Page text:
What’s Your Career Path — Individual Contributor vs. Manager?

Mary Despe
3 min readJul 8, 2022
Asian woman with dark hair and glasses, dressed in casual business attire, taking a look to the side, in a contemplative moment.
Photo credit: 123rf.com (user: ximagination)

Someone I met recently made an interesting comment.

Not only had she been surprised that I had been in the workforce for 20 years, but that I didn’t currently have a title indicating an obvious level of authority or power.

I chuckled.

Had it been earlier in my career — say, 10 years ago — I would have been offended. I would have allowed ‘imposter syndrome’ to seep in, feeling like I hadn’t accomplished much in my career nor added value to organizations in a meaningful way.

Though my professional journey has afforded me some pretty awesome opportunities including working internationally, speaking at conferences and running my own business during my tenure in the recruitment industry, I understood her point.

I had made a choice that many professionals face in their careers:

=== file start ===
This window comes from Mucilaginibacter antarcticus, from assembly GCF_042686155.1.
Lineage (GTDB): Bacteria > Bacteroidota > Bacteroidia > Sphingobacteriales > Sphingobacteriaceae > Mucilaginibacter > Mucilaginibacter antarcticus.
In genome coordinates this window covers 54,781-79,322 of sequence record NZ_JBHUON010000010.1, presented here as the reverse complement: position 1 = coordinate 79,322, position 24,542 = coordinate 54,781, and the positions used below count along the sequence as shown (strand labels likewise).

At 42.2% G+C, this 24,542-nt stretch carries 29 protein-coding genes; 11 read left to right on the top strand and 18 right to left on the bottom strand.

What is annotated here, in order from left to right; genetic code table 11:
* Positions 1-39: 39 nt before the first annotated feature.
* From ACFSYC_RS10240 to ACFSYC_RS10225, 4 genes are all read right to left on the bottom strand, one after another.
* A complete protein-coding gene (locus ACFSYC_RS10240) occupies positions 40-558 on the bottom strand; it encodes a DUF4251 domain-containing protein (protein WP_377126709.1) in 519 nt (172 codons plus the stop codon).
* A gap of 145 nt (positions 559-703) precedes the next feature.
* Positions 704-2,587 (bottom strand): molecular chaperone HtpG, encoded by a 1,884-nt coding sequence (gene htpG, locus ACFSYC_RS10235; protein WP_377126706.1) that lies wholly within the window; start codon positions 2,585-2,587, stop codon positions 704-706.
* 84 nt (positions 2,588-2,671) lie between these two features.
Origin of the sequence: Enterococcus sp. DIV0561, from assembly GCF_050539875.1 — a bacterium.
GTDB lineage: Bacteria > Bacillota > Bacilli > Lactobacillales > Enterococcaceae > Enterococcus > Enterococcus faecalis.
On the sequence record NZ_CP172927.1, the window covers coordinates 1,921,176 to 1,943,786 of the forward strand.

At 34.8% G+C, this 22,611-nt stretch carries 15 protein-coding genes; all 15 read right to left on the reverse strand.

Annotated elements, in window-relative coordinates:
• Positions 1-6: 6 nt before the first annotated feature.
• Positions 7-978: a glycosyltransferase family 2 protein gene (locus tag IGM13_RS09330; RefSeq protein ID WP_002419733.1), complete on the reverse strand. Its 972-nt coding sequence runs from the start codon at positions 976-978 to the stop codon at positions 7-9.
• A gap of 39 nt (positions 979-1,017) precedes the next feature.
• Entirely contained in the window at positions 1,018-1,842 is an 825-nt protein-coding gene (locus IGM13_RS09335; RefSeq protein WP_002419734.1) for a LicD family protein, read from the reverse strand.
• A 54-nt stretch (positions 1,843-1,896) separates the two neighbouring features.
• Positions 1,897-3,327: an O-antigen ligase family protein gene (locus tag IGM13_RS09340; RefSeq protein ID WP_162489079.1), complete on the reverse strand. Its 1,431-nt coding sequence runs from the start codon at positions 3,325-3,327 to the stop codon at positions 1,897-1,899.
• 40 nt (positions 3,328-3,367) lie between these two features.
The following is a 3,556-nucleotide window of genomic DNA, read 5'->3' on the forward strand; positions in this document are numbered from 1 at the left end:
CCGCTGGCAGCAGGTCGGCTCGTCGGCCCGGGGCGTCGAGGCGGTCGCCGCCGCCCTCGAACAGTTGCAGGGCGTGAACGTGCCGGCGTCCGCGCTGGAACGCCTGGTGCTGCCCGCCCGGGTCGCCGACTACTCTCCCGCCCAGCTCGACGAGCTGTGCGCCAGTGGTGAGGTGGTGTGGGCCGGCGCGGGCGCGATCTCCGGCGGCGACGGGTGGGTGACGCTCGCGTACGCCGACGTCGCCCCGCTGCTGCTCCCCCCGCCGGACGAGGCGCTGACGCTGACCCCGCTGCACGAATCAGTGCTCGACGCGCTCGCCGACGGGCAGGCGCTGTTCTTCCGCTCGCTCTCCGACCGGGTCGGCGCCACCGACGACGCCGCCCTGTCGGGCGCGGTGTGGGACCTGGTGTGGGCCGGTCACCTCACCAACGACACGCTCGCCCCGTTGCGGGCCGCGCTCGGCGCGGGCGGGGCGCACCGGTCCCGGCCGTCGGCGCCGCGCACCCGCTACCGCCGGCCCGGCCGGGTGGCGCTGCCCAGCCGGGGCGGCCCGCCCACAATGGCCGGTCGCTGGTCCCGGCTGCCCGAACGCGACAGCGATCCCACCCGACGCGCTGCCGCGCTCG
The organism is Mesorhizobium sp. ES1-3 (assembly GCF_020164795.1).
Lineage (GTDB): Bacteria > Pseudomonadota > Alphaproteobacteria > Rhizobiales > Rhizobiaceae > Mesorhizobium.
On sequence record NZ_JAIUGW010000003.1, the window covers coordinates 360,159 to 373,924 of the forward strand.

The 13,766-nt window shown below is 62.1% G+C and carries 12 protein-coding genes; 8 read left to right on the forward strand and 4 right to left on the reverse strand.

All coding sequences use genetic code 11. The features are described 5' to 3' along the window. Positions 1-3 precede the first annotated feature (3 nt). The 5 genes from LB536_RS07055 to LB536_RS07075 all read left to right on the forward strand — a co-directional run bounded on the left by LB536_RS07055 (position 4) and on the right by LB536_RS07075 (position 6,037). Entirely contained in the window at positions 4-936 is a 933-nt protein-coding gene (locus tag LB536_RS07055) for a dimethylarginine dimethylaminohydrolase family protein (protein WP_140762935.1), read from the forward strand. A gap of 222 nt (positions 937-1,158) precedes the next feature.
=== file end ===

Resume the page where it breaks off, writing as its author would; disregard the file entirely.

Stay an individual contributor or pursue the traditional path of management?

Making the decision to stay an individual contributor can be a difficult one. You may be worried that you are limiting your career growth or advancement opportunities.

This is especially true for those who feel unseen in their careers. Introverts, for example, might feel a bit panicked in their options to grow professionally. They might feel the only way to advance in responsibility and in salary is to pursue roles that might have them in unfamiliar and uncomfortable territory, front and center, leading teams and managing others.

But… it doesn’t always have to be that way.

There are many benefits to staying in an individual contributor role, and it doesn’t necessarily mean that you’ll have a diminished professional future. Such benefits include:

  1. Becoming an expert. Being an individual contributor gives people the chance to build authority through deep knowledge and application. It allows you to become a practitioner skilled with particular expertise. Not only will it promote continued fluency and practice in your line of work, but such expertise opens the door to other opportunities to innovate, educate and influence. For example, it would make sense for individual contributors with extensive knowledge to weigh in on product…



Mary Despe

Mary Despe is a Hawaii-based Career Coach. Golf, Dogs, Aloha… everyday. marydespe.com